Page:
First off, I want to say it's really pleasant and interesting to communicate with you. You are a really open minded guy and you are very sincere in communicating ideas that can lead people (and society) to more freedom, without pretending to know it all. I really appreciate that. :)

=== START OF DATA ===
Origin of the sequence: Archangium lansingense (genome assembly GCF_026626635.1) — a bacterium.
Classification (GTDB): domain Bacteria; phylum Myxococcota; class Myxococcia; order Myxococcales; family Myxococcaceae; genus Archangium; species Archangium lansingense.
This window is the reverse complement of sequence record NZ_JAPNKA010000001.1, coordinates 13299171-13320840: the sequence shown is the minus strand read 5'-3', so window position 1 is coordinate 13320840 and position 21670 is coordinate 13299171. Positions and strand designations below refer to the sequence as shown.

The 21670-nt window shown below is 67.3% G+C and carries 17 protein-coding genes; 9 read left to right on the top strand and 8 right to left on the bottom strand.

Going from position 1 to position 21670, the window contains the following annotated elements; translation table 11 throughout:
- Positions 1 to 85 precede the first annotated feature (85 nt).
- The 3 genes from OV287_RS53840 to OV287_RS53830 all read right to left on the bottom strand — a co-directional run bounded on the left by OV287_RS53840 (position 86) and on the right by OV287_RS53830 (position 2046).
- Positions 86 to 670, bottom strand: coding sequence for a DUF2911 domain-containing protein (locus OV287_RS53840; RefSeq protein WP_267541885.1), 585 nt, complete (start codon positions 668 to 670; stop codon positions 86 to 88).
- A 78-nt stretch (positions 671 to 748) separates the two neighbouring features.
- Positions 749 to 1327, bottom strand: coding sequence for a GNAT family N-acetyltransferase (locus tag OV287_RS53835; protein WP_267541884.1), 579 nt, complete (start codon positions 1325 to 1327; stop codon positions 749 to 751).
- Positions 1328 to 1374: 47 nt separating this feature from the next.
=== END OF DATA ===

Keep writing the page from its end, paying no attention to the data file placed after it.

Bruno Marchal wrote: > >> What is it that is the same about consciousness? Consciousness is - >> or at >> least appears - very heterogenous. > > You might have to distinguish consciousness (homogenous) and the > content of consciousness (heterogenous). > With the self-consistency analogy, consciousness is Dt (consistency of > "1=1") and the content of consciousness, or the consciousness of > something is Dp (consistency of p). Of course things are more subtle > and consciousness of p is more akin to (Dp OR p) than Dp. > The less axioms you have, the more models (realities) are available, > and consciousness is related to the inference of those realities. It > is the bearer of semantics. Intellectually, we might be able to seperate consciousness and content of consciousness. But practically I don't see how we could do it. If we feel we are conscious, the feeling of being conscious is the content of consciousness and we thus can't seperate the two. And if we don't feel we are conscious we have no way of seperating anything. Actually this seems to imply there is something wrong with the theory (something that is theoretically true but not practically is really false). But I might well miss something. Bruno Marchal wrote: > >> The only thing that I can easily see as being the same for all >> conscious >> beings (or, for that matter states of conscious being) is some sense >> of >> subjectivity or self-consistency (whatever is experienced is >> experienced). >> But this is quite trivial and it is a very weak statement. > > Like zero, or the empty set. Those are trivial, but also key concepts > to progress. The pure consciousness of the Robinsonian machine (not > yet Löbian) is trivial from her point of view, but is crucial for any > enrichment of that point of view. > In a sense, it is *not* trivial, because you will not find many people > even accepting the plausibility of that idea. Yes, the intellectual belief in it is not trivial; no intellectual belief is trivial, since there already are a lot of requirements for any kind of belief to form. And the direct experience of it is only trivial in a sense of being maximally obvious (you can't miss that you experience what you experience). It can't be trivial in the sense of being non-rich. It even has to contain the seed of everything that follows it (it baffles me how this is even possible, even though it appears to be necessarily true to me). Bruno Marchal wrote: > >> In the same way I think consciousness in deep sleep or the >> "consciousness" >> of the universe before the development of complex brains might be >> like that, >> existent, but ungraspable due to its hazyness (without objectifying >> it, >> which doesn't capture its essential character). > > I don't think it is hazy. Our memory of it is hazy and can only be so. OK, I may be mislead by my memories and limits of my imagination. But then I ask myself how I could know / guess that it is not hazy if my memories imply a hazy experience? Bruno Marchal wrote: > > I would say that consciousness might never be hazy. Only our memory of > it can. Isn't this dangerously close to an unfalsifable, yet not self evident statement? To me it feels like I can - to a large degree - distinguish between hazy memory and clear memory of hazy experiences. Sometimes everything about dreams feels hazy. You remember having no clear thoughts, narrow and blurry perceptions, no sense of time, no real sense of self, no sense of future and past, no sense of where you are and why you are there... On the other hand, sometimes you can badly remember what you did experience, but you feel like you have had a clear consciousness. For example I often can't remember clearly what happened on a shroom trip, yet I have a strong feeling that my consciousness felt very clear. Bruno Marchal wrote: > > In the slow (non REM, non dreaming) sleep, consciousness can > be cristal clear, but an hazyness comes from the fact that from > instant to instant, the consciousness seems to jump and forget > (usually completely) the instant before.. What makes you believe that? I wouldn't rule it out, but I haven't seen evidence of it, either. Bruno Marchal wrote: > > There is an 'agnosologic' path for any brain: that is, an order of > elimination of parts (neurons, molecules, it depend on the level) > which is such that the elimination keep your consciousness completely > invariant, from your point of view. You have the feeling that nothing > special happens. You don't notice. At some point you will be blind, > but you will have forgotten anything related to vision, and if someone > ask you if you have notice anything, you will answer that you are > fine, and have not yet notice anything. And this go up to the complete > elimination of all parts. This makes sense to me. It's like slipping into sleep - you don't realize it happening, either. If I had never experienced slipping into sleep / "losing consciousness", I probably would say it can't happen. I don't think it keeps your consciousness invariant from your point of view, though. It is just a change of consciousness without you becoming aware of the fact that it has changed. Bruno Marchal wrote: > >> For example I often don't >> believe in a consistent reality (which really is a big bunch of >> interrelated >> beliefs) and thus don't wonder about crazy things happening. > > I doubt so. You do bet in their consistency, which is relative to your > belief . OK, I see what you mean. I just meant it in a more everyday sense. Normally we have a big slew of beliefs about how the world works. Most of these are absent in the dream state. Like beliefs about how physics functions, how people usually act, how you usually act, what logic or rational thinking is, etc... Bruno Marchal wrote: > > Many non lucid dreams can be very clear, and sometimes, even the > memory we have of them can be very clear (the realist or super-realist > dream). Yes, I have experienced this (but it is quite seldom). These dreams are among the most impressive - and sometimes scary - ones. Bruno Marchal wrote: > > But don't confuse the state itself and the memory of the > state, they might be quite different. On the one hand this is clearly true, yet we have to bet on some connection between the state and our memory , otherwise we couldn't say anything about the state. Bruno Marchal wrote: > >> >> >> Bruno Marchal wrote: >>> >>>> I can't even conceive what this could be like. >>> >>> Well, some drugs can help with that respect. >> I know what you're getting at, because on some drugs it might seem >> like >> you're maximally conscious, because you lose sense of time and space >> and >> feel unified with something greater, which can feel like being an >> stable, >> eternal, "absolute" experience. >> I experienced something like this and it was very profound and >> influenced my >> thinking quite strongly (not only positively, though). > > That is the common problem in all exploration, we don't necessarily > find what we wished for. Yes. We should try learning to explore in a safer way. Unfortunately real safety will probably just come through exploring the wrong thing or the wrong way over and over and over again. We will just stop exploring in the wrong direction for certain if it is impossible to do so (maybe because some learning leads one to inevitable avoid some mistakes). It is a really hard and long way. But there is no shortcut. We can just be lucky and not be the ones who make the biggest mistakes or directly suffer from the biggest mistakes others make, while still learning from their mistakes. Bruno Marchal wrote: > >> So in this way I can conceive what one could mean with maximal >> consciousness. > OK. Perhaps a better expression is "maximally free consciousness", > because it is not so much consciousness that is maximal, but his > possible spectrum of possibilities. It is more initial consciousness. This makes more sense to me. Initital consciousness, if such a thing exists, is maximal in the possible spectrum of possibilities, because all other states follow it. But I have doubt if we can return there. Intuitively I'd guess we can never return to any exact state of consciousness we've been to (because consciousness is constantly self-transforming) Also we shouldn't idolize it, because it is maximally free only in the sense of maximizing possibility. But this also is maximal ignorance and thus maximal ignorance of how to minimize bad things. We rather seek the freedom to maximize only the desirable possibilities, which means constraining the future (or discovering the constraints of the future). My guess is that initial consciousness does not describe something delimitable and the more we go into our past, the closer our experience was to unconsciousness or inconsistency. In a way, it all is blurred by a fog of ignorance, so we can't precisely point to what there was and we can't go back to find out. Still there was something, but nothing concrete, like a big ?. I don't know if this is consistent with COMP. But I guess it might be the consciousness "virgin machine(s) consciousness". What I do expect, though, is that there are states which resemble the more undifferentiated consciousness in its properties (openess?, wholeness?), like fractal remerberances of the ground of being. This probably why these experiences feel so deep, because they are indeed pointing to deep / "old" / fundamental properties. Bruno Marchal wrote: > >> After all, it'd make consciousness limited. > > Consciousness is a prison (Rössler) in the sense it is unescapable, > but it is non limited. It is an unboundable, prison (making it the > most inescapable prison). Yep. Unfortunately this is a very good metaphor of how consciousness sometimes feels. Feeling utterly imprisoned at times is a price we have to pay for a consistent world. Any attempt to escape will only make it more apparent that we really are absolutely imprisoned. We can only "escape" by going into consciousness, not out of it. Freedom with respect to consciousness means freedom to, not freedom from. Bruno Marchal wrote: > > There is no exit door of reality, but there > are exit door of physical reality (assuming comp). Really? This would suprise me. The most I'd expect is a window :D. I'd guess physical reality is inescapable, because it is the only way a consistent experience can be(come) structured, so the most we can do is to be relatively (very) unware of our surroundings. Even if there are more ethereal realms than ours (seems unlikely to me, but I'm not sure), these are in some way physical, that is, they are based on "stuff" (only more mutable, maybe). You might explain why comp leads to an escape door. Bruno Marchal wrote: > >> The thought that this probably is just one mode of consciousness the >> brain >> is capable of generating (or maybe more accurately manifesting) >> sounds much >> better and much more plausible to me. Technologically enhanced >> brains or >> consciousness run on hardware specifically design to create mystic >> (or just >> generally good) states of consciousness could surpass those states >> to an >> unimaginable degree. This possibility makes me very excited about the >> future. > > What a bigger and more sophisticated brain can do is a memory of that > state. We need more neurons to understand the inner view of the state > with less neurons. There are some treshold. This makes sense. I think that the memory might be better characterized as an reliving, because usually memory is less deep than the state that is remembered. Whereas in this case it appears that we can deepen the state through remembering it (not the remembering in every day life, but through deep meditation / drug experiences). Bruno Marchal wrote: > > But bigger brain can gives > bigger pains, and bigger anxiety. This may be true from say, insect brains to human brains. But it need not always be so. I hope there is some treshold after which this is not the case. Otherwise there might always be an realistic possibility that the worst is yet to come, in case we make big mistakes in the way we design brains (or a malicous being creates one). This seemingly would make us either eternally fearful or reckless. Not a nice dichotomy. Thankfully I can conceive of (to me) plausible reasons why this would not be the case. First, the parts of the brain that are responsible for anxiety and pain remained - as far as I know - relatively invariant during the later course of evolution, even though it seems like evolution will tend to maximize pain and fear felt in the most dangerous situations. So maybe the brain is already close to producing maximal pain (though bigger brain may prolong suffering by introducing greater reflection and emotional consequences). More speculatively, much more complex brains than ours might only arise by constant self-improvement with a immediate feedback between emotions and the "brain" altering its internal structure and/or programming. In this way a bad feeling or even just a worsening of well-being could lead to an immediate reversal to a state that is known to be not bad (if it is switching off your brain). Or there might be, at some point, a momentum of constant self-improvement in a positive direction that can not be stopped anymore than something can escape the pull of a block hole. But unfortunately it seems unlikely that there can be no brain that can feel worse emotions than we can (or bad emotions for a longer time), so in any case we should be extremely careful what kinds of brains we build for ourselves or others. This might be an ethical reason to not build strong, self-conscious AI from scratch before we have a *very* good theory what kind of feelings our programming will lead to. We rather should modify us step by step, so there is a feedback warning us if we do bad things. Also we must be mercilessly fighting against evil entities. If someone specifically wants (and plausibly has the ability) to build a being that suffers much more or much more prolonged than we can, we should do (almost) everything to prevent it. Bruno Marchal wrote: > > We have to > "initiate it before about what death can be according to different > (hopefully serious) theologies. I don't know what you mean here... Bruno Marchal wrote: > >> But even though progress temporarily makes life more painful, it >> seems quite >> impossible to me that that this will always be the case. Pain is >> already >> (often) quite unuseful for modern human. > > I am not entirely sure of that. I am mostly referring to chronic pain like headache, or pain that occurs after we have identified and try to remedy the problem (but we don't expect it to be gone yet), both of which are not useful, except in the case there is some hidden spiritual purpose of this suffering. Bruno Marchal wrote: > >> >> After we leave behind pain and strife and come together in peace to >> learn >> and blossom ever faster, our lives may become very glorious, and >> they will >> become only better. > > I appreciate your optimism. Optimism is part of my "theology". I think there is little to lose by being open to (and to some extent, believing in) the best that is not ruled out with a high probability by what we know to be most likely true. Very importantly, we must keep in mind that this is not all a excuse to be reckless or lazy: Part of my optimism is that we will become aware of our vast responsibilities. This is self-fullfilling in the sense that we know our optimism will only have been warranted if we actually do assume responsibility. Bruno Marchal wrote: > >> Of course we can't see into the future and we don't know what >> obstacles >> there might be on our way, but ultimately I have no doubt the good >> will >> prevail in a drastic way. > > The platonists identify god and good (and truth!). There is something to it. I wouldn't go as far as identifying good and truth, though. I think of good more as the outcome of increasing awareness of truth, or the direction of change that discovering truth brings. There are truths that are not good as such, even though they may ultimately lead to good (eg the truth that there is pain). But even these may be seen as something good if one calls things good just because they ultimately lead to good. Bruno Marchal wrote: > > But souls tend to lost themselves and forget > about all that, regularly, leading soon or later to catastrophes. In general, it appears to me the opposite is the case. Sometimes we forget, but when we do forget we tend to remember faster the next time. Evolution can forget things and take millions of years to recover, but society generally seems to recover much faster, and modern society even faster. Bruno Marchal wrote: > > Golden era are possible, and I am optimistic for the long run. But > this can take a lot of time, and although the human are good candidate > for some spiritual prosperity, they are wrong to believe that they are > the last word of god. Yes, but I think this is a property that is to be expected of beings that begin to think rationally. If you are the first rational animal, it can easily appear as though you are the special creation of god. Especially considering that all species are naturally egocentric. Bruno Marchal wrote: > Spiders, or more modest animals are not yet > eliminated. Right. But I'm not sure if it is plausible that spiders could become our spiritual successors. I am rather confident they can't become as intelligent (in the more usual sense of the word) due to their limitations of size. Bruno Marchal wrote: > > Now, if the mystical machine is correct, the 'terrestrial > identity' of the winner does not really matter. I agree. I believe that in the long run, we are all in the same boat. Bruno Marchal wrote: > > Hell is literally paved with the good intention, assuming the comp > assumption. It is akin to the second incompleteness: BDt -> ~Dt. But the road to hell is surely even more paved with bad intentions, and the road to heaven also paved with good intentions... Also, I don't see the relation to the second incompleteness theorem. You mean if we believe we are good, we are in fact bad? I'm not sure it's so simple. Bruno Marchal wrote: > >> Even so called enlightened people are still obviously >> subject to change. They are just in a generally stable / peaceful >> (but often >> dispassionate) state of consciousness. > > Don't confuse the samadhi (feeling of infinite peace) with > enlightenment (the discovery of the other side). The discovery of the other side? That's not what I understand as enlightenment, or I don't know what you mean. Bruno Marchal wrote: > >> >> Furthermore I believe the idea of progress not being desirable opens >> up >> large philosophical problems, too. The universe apparently has a drive >> towards progress. If we assume the world makes any sense from a >> point of >> conscious beings it wouldn't have this drive if there wasn't >> something to >> gain by this. >> If there wasn't, there would be a fundmental error in in this >> omniverse. >> There is too much perfection in the fundamental principles of the >> omniverse >> (as shown by math) for me to believe that. > > But perfection does not really exist, even in Platonia. OK, I might have better written "meaning". Perfection may not really be applicable to fundamental things, in the sense that they are beyond that. Something can only be perfect in some limited realm (like A+ is the best grade in America). Bruno Marchal wrote: > > The "real progress" is when we invite the devil at the table of > negociation. We > cannot fight it for its eliminination, but can help the situation so > that it hurts less. i do believe in education, and civilization. But > sometimes we decline, because we are overwhelmed by the complexity of > special interests. Regularly the liars takes power. And I'm afraid > this is a common natural process, which nature itself uses many times, > and I don't know since when comes the first lie. In any case I think > that the meta-ethic of comp is harm reduction, not any ultimate > victory of the good against the bad. While I don't think we can "exterminate" the evil, I believe we can plausibly ultimately transfrom and integrate the bad in a way that we feel as very good. And in this sense I believe the good can win. The bad might just remain as a faint memory, metaphor, relative description and maybe, roles in play. Bruno Marchal wrote: > >> Everything can >> eternally be improved, no matter how good it already is. > > OK. But this is a risky enterprise, and some delusions have to be > expected. Nobody can decide for you what is good and bad, but many > will try. I agree. But we should keep in mind living while defending against progress may ultimately be as risky (or more). Bruno Marchal wrote: > >> Instead we should try find calm, clear-headedness and >> peace through balance in our lifes - and fun, excitement and >> motivation >> through relentless pursuit of our deep wishes and hopes. > > Some wishes the death of their neighbors. Some hopes the devil or evil > will be eradicated, but then eradicate what looks evil to them, and > they becomes the evil. Of course it is already less grave if they do > this when smoking cannabis instead of drinking alcohol, so local harm- > reduction type of solutions do exist. Yes, it is not easy. That's what I wrote "deepest wishes". We should not be to quick to treat every wish that crosses our mind as something valuable. Someone that wishes the death of their neighbours still has deeper wishes, like being free, which may prevent them from following their superficial and possibly barbaric wishes. Bruno Marchal wrote: > > Many people are not happy. The richest are not the most happier. As far as I know, rich people are statistically more happy. But not as much as we expect. And some poor peoples seem to be quite happy (the people in Bhutan for example). However it's hard to measure happiness, so we can not be sure of the conclusions. Bruno Marchal wrote: > > Computationalism is a bit an intellectual drug taking. It leads to a > travel near inconsistency. I am close to such an inconsistency, and > plausibly escape it by reminding constantly that I have no clue if > comp is true, and thus no clue if the consequences of comp are true. > But comp escapes the inconsistency, technically, by paying another big > price: it cannot be connected to practical matters, except by personal > understanding (intellectual or experiential). > Buddhism is vast, but the ending little vehicle and a big part of the > whole Mahayana (great vehicle) is very close to Plotinus and to the > idealism of comp. Comp, thanks to digitality and Church thesis, > provides a more rational view, actually very close to the initial > Pythagorean intuition. > We cannot use it in the field of ethic, because it contains build in > the respect of the idea that comp might be false, so it suggest just a > form of respect for the others based on a doubt about our own > interpretations. Comp, or the universal machine itself, teaches that > the virtue are not teachable, and can only be communicated by examples > and practices. It cannot lead to a normative theory. It cannot be > preached. > I am wrong to say "ethical detachment", it is more a vigilant state of > mind with respect to ethical attachment. I think the human history is > full of examples showing that ethical attachment, especially when > institutionalised, leads to ethical catastrophes. What comp says is > that the truth is inside ourself, or, for those who are lazy to look > inward, inside the universal machine. This asks for doing math. What > do we find there? Marvellous but complex living ideas, that nobody > can predict what they will become, or how they will be used, or even > interpreted by the complex universal fellows we may have, or their > children. OK, this makes sense to me. Bruno Marchal wrote: > >> >> >> Bruno Marchal wrote: >>> >>> A machine is intelligent if and only if it is not stupid. >>> A machine is stupid when one of the following clause is satisfied: >>> - the machine believes that she is intelligent >>> - the machine believes that she is stupid >> I don't like this definition. Assuming you are either stupid or >> intelligent >> and you know and believe this definition, you either are intelligent >> but in >> denial of yourself or you are already stupid in the first place. > > That does not follow. You would be in denial of yourself if you > believe in your own stupidity, but you can just not believe in your > stupidity. You can, luckily enough, doubt it. I have reasoned that if you don't believe you are stupid, you would be intelligent per this definition, and if you believe the definition, you would believe you are intelligent and thus you would be stupid. Bruno Marchal wrote: > >> Also it is not clear to me why Gödel prevents you from consistently >> believing that you are intelligent. From what I see it just implies >> you >> can't prove your intelligence (there is always an unprovable part of >> your >> intelligence that is obviously true - and thus believable - but not >> provable >> from any given axioms). > > OK, but I model "believable" by "provable". This doesn't makes sense for me. Aren't the things you believe precisely the things that can't be proven? Bruno Marchal wrote: > >> >> >> Bruno Marchal wrote: >>> >>> An obvious defect of that theory is that it makes pebbles >>> intelligent. >>> But then, why not? Who has ever heard a pebble saying that it is >>> intelligent, or stupid, or said any kind stupidities. Like with the >>> taoists, the wise person keep silent. >> Well, I think you just gave a reductio ad absurdum of your theory. >> It seems >> pragmatically unwise to me to define intelligence in a way that is >> many ways >> opposite to what we usually call intelligence. > > I think people confuse intelligence/consciousness with competence/ > ingenuity/cleverness/talent/work. But isn't intelligence just a word? That you define it as something else as other people doesn't necessarily mean that people are confused. I can see what you mean, though, in that people often confuse what you mean with intelligence with what you mean with competence. But then you might better say that they confuse deep intelligence with shallow intelligence, or something like that. Bruno Marchal wrote: > >> Clearly we should keep silent >> if we have nothing to say, but this is just a small part of >> intelligence. > > We have to limit our feeling of superiority. "I am intelligent" or "I > am happy" is not an assertion made by intelligent or happy people, > except as jokes or in some intimate ways. OK, this is what you mean. I totally agree with respect to assertions of intelligence. I think it is okay to believe in your own intelligence, but it is very problematic to assert it. Either others think you are stupid and/or immodest or they believe you and treat you as an authority. Neither of the two is good. I don't get what's problematic about saying "I am happy.", though. Bruno Marchal wrote: > >> If all wise persons kept silent >> the stupid people would dominate >> communication and be the only ones spreading their ideas, which is IMO >> clearly not a good goal for intelligent persons. > > > They have to kept silent only on their intelligence (and thus on the > intelligence of others). They can still say "I love Einstein when he > says ...". Instead of judging Einstein intelligent, or stupid. OK, I agree. Bruno Marchal wrote: > >> The last century has been a triumph for science and I think we've >> become >> much more intelligent during it. Our morals have improved much and >> superstition has a less firm ground now. > > The only progress is in democracies. Why? Isn't it, for example, a huge progress that there religous funamentalism has become less dominant than in the middle ages? That more people do science? That there is more spirituality and less superstition? Bruno Marchal wrote: > > But they have drawback, and we > have not succeeded in maintaining the separation of powers. Many > people suffer a lot from this, and in the long run it leads to > pyramidal powers where a minority steals the wealth of a majority. I totally agree. I think democracy as it is today (not as an ideal of parcipatory democrarcy) is no good tool for actualizing what people really want, even though it is much better than dictatorship. Bruno Marchal wrote: > > Democracies have been a partial remedy on this, but have led us come > back to this when powers separation, and independence of organizations > are sick or disappearing. Right. I think this is rooted in the seperation between state and "normal" people. There can be no real independence of organizations if some people form a group that gets special rights just based on their status of rulers (or their special relationship with rulers like big corporations). If something is right or wrong should be decided by the circumstances, the reasons and the consequences of an act, not by status. This directly contradicts an exlusive right on violence, like the state has. It is a false justification that this were what the people want, and thus it were legitimate. No one is asked if they want the government ruling over them. They just can give a vote on whether they want the devil or satan to rule them. Bruno Marchal wrote: > >> >> >> Bruno Marchal wrote: >>> >>> I have already argued that science, well understood, is born with >>> Pythagorus, and is ended with the apparition of the roman empire. >>> Fundamental questions are still complete taboo, for most scientists. >> They mostly do not talk about them in the scientific community, but >> they >> often do have a great interest in them personally. The problem with >> fundamental questions is that they are hard to settle with evidence >> and >> talking about it yields little objective progress which probably is >> why it >> is not much of a topic in the scientific community. Many think they >> are >> simply too difficult to tackle right now. > > But *that* is the big mistake. The greeks have invented science > including theology at the start. Then science and theology have been > stolen by politicians (the roman empire). A bit of science has come > back to the academy, but theology has not yet followed. It might > explain why we are nowhere in the human sciences, and why barbaric > behavior still exist, and is widespread. > To reintroduce theology in the academy means to reintroduce the right > of doubting and theorizing; the right to ignore, and the necessity, > for the rationalists to be agnostic on all gods, be it the physical > universe(s) or the <one which has no name>. I agree it is a big mistake. Still, it is better to ignore theology than adopting a utterly poisoning one (christianity). That's why I defend them as making progress compared to their predecessors. I don't see why we should be agnostic on all gods anymore than we should be agnostic of the pink invisble unicorn. There is no evidence for the christian god and he makes no sense, so I believe he doesn't exist. Bruno Marchal wrote: > >> >> >> Bruno Marchal wrote: >>> >>> There is no question to rise any doubt on the theology of Aristotle. >> Many ideas of Aristotle are not widely believed anymore, but you >> probably >> mean materialism. I agree that this is a problem, in that it makes >> people >> ignore the fundamental facts beyond physical space and time (eg >> numbers). >> But then materialism is most often meant as naturalism as opposed to >> belief >> in the supernatural, belief in things not accessible through reason >> that >> intervene in the world. > > Well, the reason why there are numbers is not accessible to the > possible reason of universal numbers. Yes, but they don't intervene into the world. They constitute a part of the world (world in the broadest sense, not physical world). I think most scientists have less problems with that (which doesn't mean none at all). Bruno Marchal wrote: > >> And I think this is a useful belief. >> It is just that now many scientist throw out the baby with the >> bathwater and >> - for example - try to make the truth of ineffability of subjective >> experience into something irrational. I don't believe this reflects >> that we >> have abonded real science, but that we must learn to better >> distinguish >> between claims that seem irrational from some perspective and claims >> that >> really are irrational. > > The problem is not so much that they condemn the irrational. The > problem is that they make the very mistake that they condemn. They do > believe irrationally in a primitive universe, when science comes from > a doubt on this, and leads to more doubt, on this. I agree. Bruno Marchal wrote: > >> >> >> Bruno Marchal wrote: >>> >>> Neither atheists nor Christians can accept that. >> I would consider myself an atheist by most people's conception of >> atheism >> and I acknowledge the shortcomings of materialistic "theology". > > May be you live in a society where atheists are a bit agnostic. I think, if properly understood, atheist can be both agnostic and gnostic, as can theists. You can lack belief in good and think it is knowable that there is no god or you can lack belief in good and think it is not knowable if there one. I can't really decide for one or the other. If depends on which gods and on what one understands as knowable. I am a theist by some rare and really broad definitons of god. For example some define God as all-that-is and I can't doubt existence itself exists. I think here they are many atheists that are sure there is no god, not even in the sense of some fundamental ordering principle (they believe there is just chaos), and there are many people that call themselves atheists that just happen to not actively believe in any god, and there are many people inbetween. Bruno Marchal wrote: > > I live > in a country where some (perhaps many) atheists are radically against > agnosticism. Atheists are not just not believing in God, they do > positively believe that there is no God (of course most means the > Christian God, and take for granted some naïve literal christian > doctrines). But the worst is that they take for granted the material > universe, and so they are double believers. They believe in NON_GOD, > and they believe in the god MATTER. OK, this is the kind of atheists that I too see as irrational and falsly secure of something they can't know. But it is a mistake to lump all atheists into this category. It is like lumping all believers into the category of fundamentalist christians. Bruno Marchal wrote: > > I do have concrete problem with radical and influent atheists. They > are more barbarian (and subtle) than inquisition. This is ridiculous. And it belittles the horrors of inquisition. There are immoral atheists, but none that I know of is knowingly hurting peope and trying to silence them with violence and justifies it with their atheism. And being tolerant and non-accepting of others' belief is by every measure better than being violently intolerant and non-accepting of others' belief. Bruno Marchal wrote: > > Personally I consider atheism as a radical objective ally of the > "naïve" christians. Atheism is a form of christianism. They fight, > above or below reason, together, against science, doubt, and > platonism. They make the living of their statu quo, and they embrace > dogmatically most of Aristotle theology. > I like very much when John Mikes says that he does not believe in the > God that the atheist needs to be atheist. Again, I think you make a grave mistake by lumping all atheists together. It's just unfair and misrepresentive of the beliefs atheists really hold. Bruno Marchal wrote: > >> So there is >> at least one counterexample :). > > You don't look too much like an atheist to me. Well, maybe you should change your view on atheists. ;) The atheists that are spouting their radical opinion on god and their materialist fundamentalism are only the ones you mostly hear of, not the only ones. Bruno Marchal wrote: > >> >> >> Bruno Marchal wrote: >>> Free thinking is a myth. >> Well, yes, most people largly simply believe what they are told. > > I was meaning that most people who apply free thinking lose their job > or are send in asylum, or in jail, or are ignored, etc. Yes, that is true as well. Bruno Marchal wrote: > >> But >> nowadays you can meet many people that are open to a wide variety of >> ideas >> and you can speak about them mostly without being suppressed. > > No more in many academies. Well, I am speaking relatively. Not being allowed to speak in academies or being ignored is not being supressed in the sense free thinking was supressed in the middle ages. There are many, many places where free thinking is not welcome. But there are quite a few where it is. In this sense, we've made a lot of progress. Bruno Marchal wrote: > >> >> >> Bruno Marchal wrote: >>> >>> You are not even burned alive >>> for your ideas, today, which is a mark of acknowledging the existence >>> of you and your ideas. Today, obscurantism has developed more >>> efficacious means. This results in an impoverishment of ideas, and in >>> powerful mediatic propaganda. >> Yes, is there still is much propaganda. >> But I don't know where you live that you think there is an >> impoverishment of >> ideas. New ideas are blossoming, even though they only slowly >> displace the >> old, widespread, ugly weeds. Our culture(s) is/are more diverse than >> ever. > > That might be a bit superficial. I actually agree. Much diversity is only superficial, and at a deeper level it is supressed. But superficial progress is better than none. Every revolution begins small. Bruno Marchal wrote: > >> There are people of many different religions and world views and >> political >> views living together. Of course many valid ones are still not >> universally >> respected, but at least widely tolerated. You now can be an atheist, >> muslim, >> communist or homosexual in Germany > Yes. In Germany. Especially in Germany. But even in Germany, the > "beast" is still alive. The roots of violent intolerance and the > willingness to exploit it are still living well everywhere in Europa. Indeed. Bruno Marchal wrote: > >> and still live a mostly normal life and >> rarely be persecuted without hiding what you believe in or are. >> Whereas 70 >> years ago... > > My personal experience, which I do not want to talk about, does not > confirm this. In many places it look like that, and it can tend to > that, but then it is often not really like that. The most used of all > theories is still "the boss is right". Totally. I too have personal experience that I don't want to talk about here, that felt like being persecuted. Actually it was really horrible. Still we have to differentiate the limited persecution in the western world today and the persecution of the past, with people being horribly tortured and then killed due to fanatical hatred, and realize how much better the former is, even though we live just a few decades later. Bruno Marchal wrote: > >> >> >> Bruno Marchal wrote: >>> >>> A good example is the politics of health >>> and prohibition, which destroys lives and minds more efficaciously >>> than atomic bombs. >> I agree. Politics doesn't really care for scientifc truth, but it >> never did >> (and I think it never will, which is why we should get rid of it). > > ? What I wrote was a little too short and can easily be missunderstood. I don't mean politics as collective decisionmaking, which is good and necessary, but politics in a narrower sense as decisionmaking in the context of the state. Bruno Marchal wrote: > > We should vote for honest opportunists and get rid of corrupted > politicians, and separate politics from lobbying and anything private, > and things like that. This is a nice idea, but I am afraid that it will probably not help. Politics does not work like that. Politician thrive by being corrupt and dishonest, because they are not accountable and don't have the incentives to be honest and sincere. It is an integral part of the way democratic politics work. They want to appeal to everyone (and need to in order to be elected) by appearing to advance everyone's cause, but because there are conflicting causes, they will end up shoveling the money between them, losing a lot in bureaucracies, and not helping anyone. And worse than that, they mostly advance only their own causes of perpetuating a disfunctional system (by making no big important decisions that acutally change the root of problems at all), to everyone's harm. Bruno Marchal wrote: > > But politics, elections and money have been the > vector of the "progress" you defend above. Money, yes, certainly (though it too has been corrupted). Politics and elections, it depends. They have brought about progess. But not by virtue of being superior to a society with non forcefully centralized decisionmaking, but because it is better than no large-scale organization at all. Bruno Marchal wrote: > > To criticize politics per > se would be like condemning the blood cells for feeding the cancer. We > should heal the political system, not get rid of it. I think politics (in the narrow sense) *is* the cancer. There is no need for a central organ that sees itself as the one having the right and responsibility to control everything. As an anology: The brain does not decide it is superior to the other organs and thus can supress them and grow uncontrollably (like the state does), but it emerges naturally as a helpful structure that is an cooperative relationship with the other organs. This is not the case with the state. It dominates, instead of cooperating. It uses violence for virtually all things it accomplishes. I don't pay taxes because I want to cooperate with a useful agency, but because I am forced to. A blood cell doesn't force its services on the organism. If you see politics as collective decisionmaking, I am with you. But it seems you make the common mistake of seeing the political system as the only way to do this. We should subvert the state and build cooperative instutions to supersede it (the internet is a great tool in this). It will take a long time, but I think it the only route. Of course we can use politics as a way of helping to replace itself, but obviously it can only be done with great care because it is too easy to perpetuate it by using it. Bruno Marchal wrote: > > Before such > systems, it was only many wars between many conflicting interests. There is no dichotomy between chaos and our system, a violent monopoly on power. As much as it brought cooperation, it brought strife. A better way is abolishing not only the wars between tribes, but the war between the big, important institutions and the people. In order to do this, first we have to realize that there is war. Most people think the state represents the will of the people, somehow. If it did, it wouldn't have to impose itself on the people. Why should one use violence to impose on some group what they themselve want? Violence should be reserved to deal with people that can't be dealt with any other way. People that don't want to participate in a corrupt and inefficient system by paying taxes are not among them. I would glad to pay more than the taxes I pay now for roads,defense, care for the poor, healtcare, education and law if the money would go into the hands of people that really care and that are accountable and that act on a voluntary basis. But no alternatives are allowed to exist. If you are lucky, you can form a supplementary institution. We have to make it clear to ourselves and subsequently, the government, that this is not acceptable. -- View this message in context: http://old.nabble.com/Mathematical-closure-of-consciousness-and-computation-tp31771136p31912249.html Sent from the Everything List mailing list archive at Nabble.com. -- You received this message because you are subscribed to the Google Groups "Everything List" group. To post to this group, send email to email@example.com. 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